- Identification of cases inappropriate for PFS referrals. In approximately 25 percent of the cases, the NCPs turned out to be inappropriate for PFS for reasons previously unknown to the CSE agency. Some NCPs (1 in 3, or 1 in 12 cases overall) were disabled and receiving SSI, Veterans, or Social Security disability payments; thus they should not have been facing a current child support obligation. Others no longer faced a current child support obligation because they were living with the CP and/or child or the child was legally emancipated. Some NCPs were ineligible for the program because they were incarcerated and thus unable to work. The remaining NCPs in this category either lived outside the county or state (and thus could not be served in the PFS program), were deceased, or had a support order in which there were legal procedural problems in enforcement.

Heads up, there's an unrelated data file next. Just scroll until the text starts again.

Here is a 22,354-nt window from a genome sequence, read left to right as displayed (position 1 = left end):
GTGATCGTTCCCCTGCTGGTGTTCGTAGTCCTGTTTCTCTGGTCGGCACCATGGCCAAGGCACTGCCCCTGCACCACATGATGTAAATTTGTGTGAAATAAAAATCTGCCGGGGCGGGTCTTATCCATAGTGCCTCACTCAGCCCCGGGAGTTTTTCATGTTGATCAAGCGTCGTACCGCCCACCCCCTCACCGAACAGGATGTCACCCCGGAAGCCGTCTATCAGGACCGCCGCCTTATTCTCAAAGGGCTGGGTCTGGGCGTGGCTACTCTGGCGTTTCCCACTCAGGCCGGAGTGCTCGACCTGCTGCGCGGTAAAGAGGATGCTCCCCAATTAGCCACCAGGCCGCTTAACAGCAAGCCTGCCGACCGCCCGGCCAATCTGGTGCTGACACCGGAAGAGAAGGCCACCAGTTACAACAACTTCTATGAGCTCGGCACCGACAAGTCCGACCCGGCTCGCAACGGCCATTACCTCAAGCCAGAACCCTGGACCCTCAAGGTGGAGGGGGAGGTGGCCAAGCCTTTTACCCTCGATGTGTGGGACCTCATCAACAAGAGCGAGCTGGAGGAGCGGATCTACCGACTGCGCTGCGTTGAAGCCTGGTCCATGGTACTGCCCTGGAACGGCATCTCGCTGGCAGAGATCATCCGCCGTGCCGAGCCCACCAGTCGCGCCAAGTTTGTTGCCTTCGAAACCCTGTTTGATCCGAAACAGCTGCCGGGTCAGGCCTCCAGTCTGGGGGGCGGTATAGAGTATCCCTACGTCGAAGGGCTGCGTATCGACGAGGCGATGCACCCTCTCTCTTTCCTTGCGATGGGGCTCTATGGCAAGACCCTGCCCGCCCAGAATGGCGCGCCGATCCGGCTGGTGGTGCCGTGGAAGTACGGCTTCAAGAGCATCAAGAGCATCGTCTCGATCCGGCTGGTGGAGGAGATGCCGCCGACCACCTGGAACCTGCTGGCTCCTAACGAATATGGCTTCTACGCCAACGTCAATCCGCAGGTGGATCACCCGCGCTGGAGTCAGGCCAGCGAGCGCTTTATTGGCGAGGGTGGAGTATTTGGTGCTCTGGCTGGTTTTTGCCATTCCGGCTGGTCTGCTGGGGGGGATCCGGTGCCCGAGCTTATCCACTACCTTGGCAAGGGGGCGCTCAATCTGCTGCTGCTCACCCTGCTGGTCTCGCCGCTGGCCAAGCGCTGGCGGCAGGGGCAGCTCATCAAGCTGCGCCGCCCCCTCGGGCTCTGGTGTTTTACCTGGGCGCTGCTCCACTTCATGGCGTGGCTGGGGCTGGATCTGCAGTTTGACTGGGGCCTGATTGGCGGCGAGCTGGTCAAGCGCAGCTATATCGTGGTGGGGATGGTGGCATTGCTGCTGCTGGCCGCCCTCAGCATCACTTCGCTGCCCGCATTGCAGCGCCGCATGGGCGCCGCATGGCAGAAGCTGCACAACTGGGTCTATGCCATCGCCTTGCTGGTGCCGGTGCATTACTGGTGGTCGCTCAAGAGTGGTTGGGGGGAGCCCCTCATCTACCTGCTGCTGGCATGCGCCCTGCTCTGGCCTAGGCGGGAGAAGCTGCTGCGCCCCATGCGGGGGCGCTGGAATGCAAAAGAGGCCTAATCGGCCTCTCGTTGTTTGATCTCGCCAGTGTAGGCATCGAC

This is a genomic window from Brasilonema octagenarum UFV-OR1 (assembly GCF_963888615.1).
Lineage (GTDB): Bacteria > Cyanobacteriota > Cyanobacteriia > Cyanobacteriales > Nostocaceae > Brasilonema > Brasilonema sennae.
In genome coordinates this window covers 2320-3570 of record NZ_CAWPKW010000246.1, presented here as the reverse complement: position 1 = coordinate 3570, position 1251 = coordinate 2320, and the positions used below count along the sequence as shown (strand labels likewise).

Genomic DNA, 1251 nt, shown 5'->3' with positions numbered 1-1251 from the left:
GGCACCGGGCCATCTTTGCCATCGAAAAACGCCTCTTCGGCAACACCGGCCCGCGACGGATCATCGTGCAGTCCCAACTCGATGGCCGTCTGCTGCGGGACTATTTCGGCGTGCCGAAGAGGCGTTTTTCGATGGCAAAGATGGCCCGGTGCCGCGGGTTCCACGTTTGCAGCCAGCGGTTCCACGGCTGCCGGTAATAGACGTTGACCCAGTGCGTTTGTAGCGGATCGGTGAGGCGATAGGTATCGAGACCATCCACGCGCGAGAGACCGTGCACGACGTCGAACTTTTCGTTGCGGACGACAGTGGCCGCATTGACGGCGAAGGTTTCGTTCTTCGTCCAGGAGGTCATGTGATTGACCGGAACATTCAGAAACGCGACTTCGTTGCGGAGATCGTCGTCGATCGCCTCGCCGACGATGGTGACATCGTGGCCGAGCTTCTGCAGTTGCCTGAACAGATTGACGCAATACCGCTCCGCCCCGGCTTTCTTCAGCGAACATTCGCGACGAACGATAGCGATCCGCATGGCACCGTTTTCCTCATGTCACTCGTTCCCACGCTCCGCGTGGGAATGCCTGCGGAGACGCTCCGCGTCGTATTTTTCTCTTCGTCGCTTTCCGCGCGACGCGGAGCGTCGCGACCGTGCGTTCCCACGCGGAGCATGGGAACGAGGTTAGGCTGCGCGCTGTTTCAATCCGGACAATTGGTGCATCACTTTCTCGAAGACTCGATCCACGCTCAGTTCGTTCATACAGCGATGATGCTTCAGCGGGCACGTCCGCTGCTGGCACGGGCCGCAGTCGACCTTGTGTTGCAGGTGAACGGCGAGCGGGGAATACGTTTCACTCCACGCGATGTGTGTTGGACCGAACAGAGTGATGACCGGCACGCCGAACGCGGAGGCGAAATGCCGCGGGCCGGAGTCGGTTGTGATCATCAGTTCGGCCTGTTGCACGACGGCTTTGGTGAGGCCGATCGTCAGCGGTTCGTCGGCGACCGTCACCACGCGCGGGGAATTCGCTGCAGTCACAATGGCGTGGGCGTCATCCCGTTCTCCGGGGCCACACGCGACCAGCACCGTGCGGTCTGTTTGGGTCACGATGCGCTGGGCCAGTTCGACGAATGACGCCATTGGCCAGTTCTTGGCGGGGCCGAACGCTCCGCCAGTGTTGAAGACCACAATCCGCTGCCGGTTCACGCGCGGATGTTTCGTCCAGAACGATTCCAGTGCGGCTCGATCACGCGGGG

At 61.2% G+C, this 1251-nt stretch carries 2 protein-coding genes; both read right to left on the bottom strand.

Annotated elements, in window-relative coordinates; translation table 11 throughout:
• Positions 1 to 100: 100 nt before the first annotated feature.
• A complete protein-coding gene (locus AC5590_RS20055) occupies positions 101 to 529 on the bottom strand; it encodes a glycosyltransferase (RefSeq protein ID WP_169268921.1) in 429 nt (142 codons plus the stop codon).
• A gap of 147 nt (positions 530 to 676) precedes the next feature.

Resolution of Enhanced Enforcement Group Cases in Two Parents' Fair Share Sites
Source: MDRC calculations from enhanced-group logs completed by local Child Support Enforcement (CSE) staff.
II. Screening Through Other Means for NCPs Appropriate for PFS
All seven PFS sites identified NCPs who were appropriate for PFS by screening NCPs who appeared for various types of CSE reviews. The mechanisms by which hearing dockets were set varied from site to site. In some sites, special support enforcement hearing dockets were established just for NCPs that local CSE staff identified as potential referrals to PFS: that is, the CP was receiving or had received AFDC, and the NCP was not making required payments on a child support order. In others, local staff routinely screened the regular paternity establishment, order setting, and support enforcement hearing dockets for NCPs appropriate for the program. Once again, the details of how this was done vary and are explained later in this report.